Don’t mess around with him. He’ll steal quarters off a dead man’s eyes. Borrowed to the Bone.

More chapters from Borrowed to the Bone

A VG Serial: Borrowed to the Bone

Chapter 39

Willy didn’t see how his day could get any worse, but it did when the clean-cut stranger mentioned his Uncle Clark.

Willy examined the clotted blood where his pinky used to be. “How do you know Clark Mallory?”

The man kept his eyes on the road. “Well, when you mentioned your last name was Lawless, I figured you to be one of Purcell’s sons. Purcell and I go way back, and he introduced me to his brother-in-law quite a few years ago. Where is old Clark these days? Haven’t seen him in years.”

Willy tried to get his mind off his throbbing finger long enough to think of an answer. He had not expected this. “Haven’t seen him in quite a while, myself.” When there was no response, Willy decided to test the waters a little more. “You knew he did a little stint in Seagoville, didn’t you?”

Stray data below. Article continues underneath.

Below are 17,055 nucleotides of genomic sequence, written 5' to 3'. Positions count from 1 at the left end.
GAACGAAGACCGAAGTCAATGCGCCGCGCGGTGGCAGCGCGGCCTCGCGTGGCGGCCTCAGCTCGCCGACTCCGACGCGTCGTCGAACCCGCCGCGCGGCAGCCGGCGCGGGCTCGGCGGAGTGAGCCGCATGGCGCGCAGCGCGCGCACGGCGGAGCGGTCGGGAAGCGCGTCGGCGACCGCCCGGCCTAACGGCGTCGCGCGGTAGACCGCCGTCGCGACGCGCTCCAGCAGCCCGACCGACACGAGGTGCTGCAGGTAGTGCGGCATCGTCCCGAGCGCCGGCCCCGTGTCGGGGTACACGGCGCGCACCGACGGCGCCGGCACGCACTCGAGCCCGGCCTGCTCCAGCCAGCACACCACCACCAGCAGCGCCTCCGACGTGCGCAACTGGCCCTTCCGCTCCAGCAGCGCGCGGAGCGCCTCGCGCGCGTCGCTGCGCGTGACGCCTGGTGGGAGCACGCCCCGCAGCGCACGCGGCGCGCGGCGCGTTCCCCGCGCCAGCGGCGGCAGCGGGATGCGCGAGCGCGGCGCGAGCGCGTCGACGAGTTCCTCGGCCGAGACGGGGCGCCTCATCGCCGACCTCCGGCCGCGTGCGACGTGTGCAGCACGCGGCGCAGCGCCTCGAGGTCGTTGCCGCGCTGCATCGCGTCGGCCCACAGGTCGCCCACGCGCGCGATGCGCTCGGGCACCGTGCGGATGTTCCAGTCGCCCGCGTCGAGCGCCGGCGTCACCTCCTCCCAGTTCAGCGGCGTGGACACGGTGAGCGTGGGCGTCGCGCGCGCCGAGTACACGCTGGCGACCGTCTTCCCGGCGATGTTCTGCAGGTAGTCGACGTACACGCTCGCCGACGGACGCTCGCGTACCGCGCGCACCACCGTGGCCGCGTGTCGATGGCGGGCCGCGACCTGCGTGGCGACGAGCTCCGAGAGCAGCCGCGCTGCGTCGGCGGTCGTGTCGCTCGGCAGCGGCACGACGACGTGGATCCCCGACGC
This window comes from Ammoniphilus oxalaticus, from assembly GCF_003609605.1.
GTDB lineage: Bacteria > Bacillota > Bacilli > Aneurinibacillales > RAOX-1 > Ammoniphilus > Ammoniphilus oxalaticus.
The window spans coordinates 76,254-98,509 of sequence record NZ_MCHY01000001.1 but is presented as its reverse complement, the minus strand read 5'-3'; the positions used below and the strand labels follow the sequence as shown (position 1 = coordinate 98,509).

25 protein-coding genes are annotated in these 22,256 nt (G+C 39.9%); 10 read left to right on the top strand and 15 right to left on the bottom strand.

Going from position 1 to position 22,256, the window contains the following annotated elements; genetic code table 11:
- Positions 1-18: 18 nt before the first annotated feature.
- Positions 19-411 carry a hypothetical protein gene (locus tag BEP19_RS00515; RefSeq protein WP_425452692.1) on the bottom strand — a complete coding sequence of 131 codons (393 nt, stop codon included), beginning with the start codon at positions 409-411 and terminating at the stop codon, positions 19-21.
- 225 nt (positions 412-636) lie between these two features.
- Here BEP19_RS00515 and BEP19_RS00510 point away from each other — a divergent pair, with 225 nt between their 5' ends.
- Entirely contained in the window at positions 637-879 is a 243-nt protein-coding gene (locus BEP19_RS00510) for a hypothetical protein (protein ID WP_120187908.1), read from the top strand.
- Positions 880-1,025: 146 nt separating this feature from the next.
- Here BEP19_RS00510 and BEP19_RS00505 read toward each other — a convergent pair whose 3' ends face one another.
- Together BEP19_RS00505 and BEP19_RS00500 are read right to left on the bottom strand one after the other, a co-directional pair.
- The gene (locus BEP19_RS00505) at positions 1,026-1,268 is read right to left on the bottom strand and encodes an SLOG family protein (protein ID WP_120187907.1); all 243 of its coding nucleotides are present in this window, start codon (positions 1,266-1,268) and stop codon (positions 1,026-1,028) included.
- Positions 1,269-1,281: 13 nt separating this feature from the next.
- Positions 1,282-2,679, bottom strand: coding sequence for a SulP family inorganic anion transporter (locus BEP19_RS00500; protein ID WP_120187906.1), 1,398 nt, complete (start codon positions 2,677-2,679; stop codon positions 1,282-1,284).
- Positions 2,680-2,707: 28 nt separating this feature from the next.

The man turned and smiled. “I heard about that. Purcell always said he would steal the quarters off a dead man’s eyes. A man with as much talent as Clark could have been a lawyer or banker. Too bad.

“That’s what my mama always said.”

“Still, even with all that bad business, he was always pleasant to be around. Always an interesting conversation to be had.

As they approached Willy’s drive, it dawned on him that he had only given the man general directions when they left the bar. How does he know where I live?

The man stopped at the path that led to Willy’s shack. “This is your place, right?”

Willy pulled the door handle and found it locked. “Yep. You can just let me out here.”